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Pickin' and grinnin'Far from its home in the American South, a thriving bluegrass scene
By Darrell Jónsson
For The Prague Post
December 3rd, 2008
“These blues are so blue. They are the coal black blues/ For my place will cave in and my life I will lose” wrote American folk musician Alvin Pleasant Carter in 1938. In the years following World War II, the Carter family and musicians like Bill Monroe found plenty of true believers for their brand of tragic but high-spirited music on both sides of the Atlantic.
Musically, the multithreaded form Monroe would coin as “bluegrass” contained all the dynamism of the first African-American banjos, the postwar energy of jazz and the lyricism of Appalachian Anglo-Celt ballads. Filtering the spirit of the times through the use of acoustic instruments enabled bluegrass to travel from its Southern birthplace to anywhere a guitar, mandolin, banjo and bass (or, in a pinch, a washtub) could be found.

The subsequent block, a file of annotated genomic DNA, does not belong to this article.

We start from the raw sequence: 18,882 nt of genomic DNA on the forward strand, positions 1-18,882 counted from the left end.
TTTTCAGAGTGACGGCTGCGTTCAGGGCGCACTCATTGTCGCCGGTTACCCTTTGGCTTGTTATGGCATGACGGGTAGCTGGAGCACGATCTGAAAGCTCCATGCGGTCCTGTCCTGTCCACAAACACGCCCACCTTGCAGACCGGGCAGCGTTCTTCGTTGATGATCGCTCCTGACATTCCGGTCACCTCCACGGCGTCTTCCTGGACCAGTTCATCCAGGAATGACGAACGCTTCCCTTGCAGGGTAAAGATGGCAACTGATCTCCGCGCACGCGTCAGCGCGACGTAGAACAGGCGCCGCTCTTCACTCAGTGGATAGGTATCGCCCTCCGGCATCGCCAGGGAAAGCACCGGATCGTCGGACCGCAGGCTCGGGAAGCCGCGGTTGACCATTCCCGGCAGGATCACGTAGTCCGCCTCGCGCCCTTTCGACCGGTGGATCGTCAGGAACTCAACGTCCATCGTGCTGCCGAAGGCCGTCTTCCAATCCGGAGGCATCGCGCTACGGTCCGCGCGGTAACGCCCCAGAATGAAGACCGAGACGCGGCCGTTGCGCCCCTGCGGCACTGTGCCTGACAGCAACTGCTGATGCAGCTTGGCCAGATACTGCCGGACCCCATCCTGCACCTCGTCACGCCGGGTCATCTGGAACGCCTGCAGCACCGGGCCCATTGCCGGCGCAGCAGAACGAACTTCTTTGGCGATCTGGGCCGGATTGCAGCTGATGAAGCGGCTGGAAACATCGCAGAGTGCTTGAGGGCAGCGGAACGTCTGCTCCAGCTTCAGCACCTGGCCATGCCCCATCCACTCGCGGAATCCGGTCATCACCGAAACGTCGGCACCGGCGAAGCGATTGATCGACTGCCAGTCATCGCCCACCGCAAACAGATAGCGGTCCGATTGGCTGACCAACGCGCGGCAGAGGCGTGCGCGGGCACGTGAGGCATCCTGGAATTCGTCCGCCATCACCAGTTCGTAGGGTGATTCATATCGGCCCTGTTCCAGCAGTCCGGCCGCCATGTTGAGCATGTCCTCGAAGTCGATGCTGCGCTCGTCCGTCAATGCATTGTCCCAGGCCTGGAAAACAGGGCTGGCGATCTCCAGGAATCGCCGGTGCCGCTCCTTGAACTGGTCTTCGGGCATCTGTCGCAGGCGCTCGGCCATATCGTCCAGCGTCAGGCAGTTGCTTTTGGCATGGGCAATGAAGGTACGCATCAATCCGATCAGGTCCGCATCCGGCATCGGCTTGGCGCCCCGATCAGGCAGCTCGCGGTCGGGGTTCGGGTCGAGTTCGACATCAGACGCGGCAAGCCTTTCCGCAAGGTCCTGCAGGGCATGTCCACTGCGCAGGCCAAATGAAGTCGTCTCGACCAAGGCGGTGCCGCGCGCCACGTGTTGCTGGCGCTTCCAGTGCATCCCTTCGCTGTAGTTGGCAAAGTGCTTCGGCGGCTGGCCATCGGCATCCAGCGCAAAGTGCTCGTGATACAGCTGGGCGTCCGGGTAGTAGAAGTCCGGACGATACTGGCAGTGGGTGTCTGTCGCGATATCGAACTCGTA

With most of these instruments available in Europe, it wasn’t surprising that this infectious music excited enthusiasts throughout the Continent. And, as writer Ruth Ellen Gruber, who chronicles Central Europe’s “virtual West” on her blog “Sauerkraut Cowboys,” notes, “Of all European countries, east or west, it is the Czech Republic where country and especially bluegrass have been most totally assimilated, or reinvented, as genuine local traditions.”
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